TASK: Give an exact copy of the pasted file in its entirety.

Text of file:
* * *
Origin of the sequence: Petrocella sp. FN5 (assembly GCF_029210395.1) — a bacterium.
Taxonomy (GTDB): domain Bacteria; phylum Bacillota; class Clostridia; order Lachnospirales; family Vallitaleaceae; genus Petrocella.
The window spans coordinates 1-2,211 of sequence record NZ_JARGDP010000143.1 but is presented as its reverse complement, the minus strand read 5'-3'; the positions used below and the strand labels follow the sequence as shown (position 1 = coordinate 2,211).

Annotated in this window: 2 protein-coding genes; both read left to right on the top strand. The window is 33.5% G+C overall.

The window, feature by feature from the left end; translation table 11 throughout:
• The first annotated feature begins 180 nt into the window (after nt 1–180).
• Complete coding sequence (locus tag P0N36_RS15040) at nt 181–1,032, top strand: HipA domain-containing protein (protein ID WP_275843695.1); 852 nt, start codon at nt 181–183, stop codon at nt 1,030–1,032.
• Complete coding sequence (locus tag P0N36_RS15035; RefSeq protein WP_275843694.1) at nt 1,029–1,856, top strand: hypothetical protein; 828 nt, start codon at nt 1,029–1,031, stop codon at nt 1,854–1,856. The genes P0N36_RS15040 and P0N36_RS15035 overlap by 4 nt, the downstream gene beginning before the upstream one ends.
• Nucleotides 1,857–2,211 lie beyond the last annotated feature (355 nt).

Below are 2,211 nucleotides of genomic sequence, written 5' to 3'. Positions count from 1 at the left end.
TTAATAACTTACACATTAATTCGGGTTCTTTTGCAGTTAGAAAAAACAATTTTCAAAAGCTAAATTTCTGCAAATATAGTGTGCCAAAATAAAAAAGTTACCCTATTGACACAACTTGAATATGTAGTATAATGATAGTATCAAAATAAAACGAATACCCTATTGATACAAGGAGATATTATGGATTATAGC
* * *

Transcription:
Origin of the sequence: Petrocella sp. FN5 (assembly GCF_029210395.1) — a bacterium.
Taxonomy (GTDB): domain Bacteria; phylum Bacillota; class Clostridia; order Lachnospirales; family Vallitaleaceae; genus Petrocella.
The window spans coordinates 1-2,211 of sequence record NZ_JARGDP010000143.1 but is presented as its reverse complement, the minus strand read 5'-3'; the positions used below and the strand labels follow the sequence as shown (position 1 = coordinate 2,211).

Annotated in this window: 2 protein-coding genes; both read left to right on the top strand. The window is 33.5% G+C overall.

The window, feature by feature from the left end; translation table 11 throughout:
• The first annotated feature begins 180 nt into the window (after nt 1–180).
• Complete coding sequence (locus tag P0N36_RS15040) at nt 181–1,032, top strand: HipA domain-containing protein (protein ID WP_275843695.1); 852 nt, start codon at nt 181–183, stop codon at nt 1,030–1,032.
• Complete coding sequence (locus tag P0N36_RS15035; RefSeq protein WP_275843694.1) at nt 1,029–1,856, top strand: hypothetical protein; 828 nt, start codon at nt 1,029–1,031, stop codon at nt 1,854–1,856. The genes P0N36_RS15040 and P0N36_RS15035 overlap by 4 nt, the downstream gene beginning before the upstream one ends.
• Nucleotides 1,857–2,211 lie beyond the last annotated feature (355 nt).

Below are 2,211 nucleotides of genomic sequence, written 5' to 3'. Positions count from 1 at the left end.
TTAATAACTTACACATTAATTCGGGTTCTTTTGCAGTTAGAAAAAACAATTTTCAAAAGCTAAATTTCTGCAAATATAGTGTGCCAAAATAAAAAAGTTACCCTATTGACACAACTTGAATATGTAGTATAATGATAGTATCAAAATAAAACGAATACCCTATTGATACAAGGAGATATTATGGATTATAGC